1. Some intelligent design is actual - this post, the computer it's written on, the monitor I'm looking at, etc. They are, in whole or in part, indisputably designed by a mind.
2. It's logically possible, however, for some things to be utterly undesigned - some events or structures are not foreseen, created or pre-ordained by any mind.
3. It's also logically possible that all things and events are ultimately designed, either in whole or in part.
4. I have indisputable evidence that design is responsible for at least some things or events, via 1.
5. I have absolutely no indisputable evidence for the utter/complete lack of design with regards to any object or events.
6. Logically, on these terms alone, if I make any inference in either direction, reason and experience favors 'design' as my default assumption.
This is a rough argument, and it is weak in terms of what it gets. Hume can be deployed easily to argue this doesn't get me to God, or at least not the God of any revealed religion. It doesn't get me to classical theism - or even monotheism.
Maybe there are multiple designers. Maybe the designers are all dead. Maybe they're mad, maybe they're evil, maybe they're stupid, maybe a lot of things. Maybe there are even no designers at all (at least not in the 'large scale' sense), and the inference is mistaken. This is not an argument most theists would feel comfortable deploying, because it kicks open the door way, way too wide. They'd want to immediately march on and do more work, or drop the argument altogether in favor of another one that demonstrates rather than infers, and demonstrates God rather than a designer.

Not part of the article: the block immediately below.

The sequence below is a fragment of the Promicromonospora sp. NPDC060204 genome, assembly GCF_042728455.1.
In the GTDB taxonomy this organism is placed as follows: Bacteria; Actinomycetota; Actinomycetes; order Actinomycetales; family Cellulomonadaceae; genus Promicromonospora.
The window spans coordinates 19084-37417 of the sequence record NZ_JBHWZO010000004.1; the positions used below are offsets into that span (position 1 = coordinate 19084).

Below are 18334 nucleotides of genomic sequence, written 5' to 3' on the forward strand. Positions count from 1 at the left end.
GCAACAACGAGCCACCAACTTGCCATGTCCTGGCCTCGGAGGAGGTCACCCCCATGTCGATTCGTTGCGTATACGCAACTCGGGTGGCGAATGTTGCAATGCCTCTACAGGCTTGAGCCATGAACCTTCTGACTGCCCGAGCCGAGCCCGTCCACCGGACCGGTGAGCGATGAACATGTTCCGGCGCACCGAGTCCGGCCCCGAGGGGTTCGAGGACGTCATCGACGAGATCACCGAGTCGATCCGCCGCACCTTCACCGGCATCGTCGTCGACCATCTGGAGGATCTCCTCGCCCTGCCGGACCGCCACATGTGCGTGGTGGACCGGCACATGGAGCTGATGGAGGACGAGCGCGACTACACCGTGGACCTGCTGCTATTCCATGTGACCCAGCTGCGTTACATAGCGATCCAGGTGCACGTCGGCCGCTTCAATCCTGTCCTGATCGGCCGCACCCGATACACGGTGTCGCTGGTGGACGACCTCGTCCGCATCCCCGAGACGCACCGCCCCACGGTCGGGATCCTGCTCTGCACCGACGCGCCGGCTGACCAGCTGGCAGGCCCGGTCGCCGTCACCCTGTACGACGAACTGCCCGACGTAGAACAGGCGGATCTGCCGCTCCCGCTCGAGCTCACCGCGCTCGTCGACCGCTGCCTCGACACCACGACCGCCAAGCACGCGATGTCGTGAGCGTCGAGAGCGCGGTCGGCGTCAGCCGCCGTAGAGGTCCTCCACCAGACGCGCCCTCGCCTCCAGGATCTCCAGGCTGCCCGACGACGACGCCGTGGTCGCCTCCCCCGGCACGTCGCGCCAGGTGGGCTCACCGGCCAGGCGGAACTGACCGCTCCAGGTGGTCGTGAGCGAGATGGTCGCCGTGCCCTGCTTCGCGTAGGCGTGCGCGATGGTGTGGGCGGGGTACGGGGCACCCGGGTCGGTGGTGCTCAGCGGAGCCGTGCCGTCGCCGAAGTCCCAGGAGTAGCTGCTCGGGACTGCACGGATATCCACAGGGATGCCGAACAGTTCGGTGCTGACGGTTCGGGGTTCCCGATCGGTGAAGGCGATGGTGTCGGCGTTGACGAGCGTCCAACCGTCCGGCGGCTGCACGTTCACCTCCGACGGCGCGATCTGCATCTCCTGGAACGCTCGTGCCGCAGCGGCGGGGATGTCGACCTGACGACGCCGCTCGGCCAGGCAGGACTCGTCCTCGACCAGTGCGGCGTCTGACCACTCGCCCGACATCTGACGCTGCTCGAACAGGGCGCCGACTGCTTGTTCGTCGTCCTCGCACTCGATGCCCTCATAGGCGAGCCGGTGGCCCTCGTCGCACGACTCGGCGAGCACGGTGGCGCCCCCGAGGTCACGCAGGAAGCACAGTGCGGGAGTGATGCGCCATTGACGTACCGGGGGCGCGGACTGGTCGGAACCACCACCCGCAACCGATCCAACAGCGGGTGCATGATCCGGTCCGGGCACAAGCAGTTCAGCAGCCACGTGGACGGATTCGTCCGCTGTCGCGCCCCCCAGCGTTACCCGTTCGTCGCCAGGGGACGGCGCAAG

I respect that. But I still subscribe to this argument, and I deploy versions of it in discussion, because - as near as I can tell - it's sensible, and it still demonstrates something important about the default state of our experience of the world.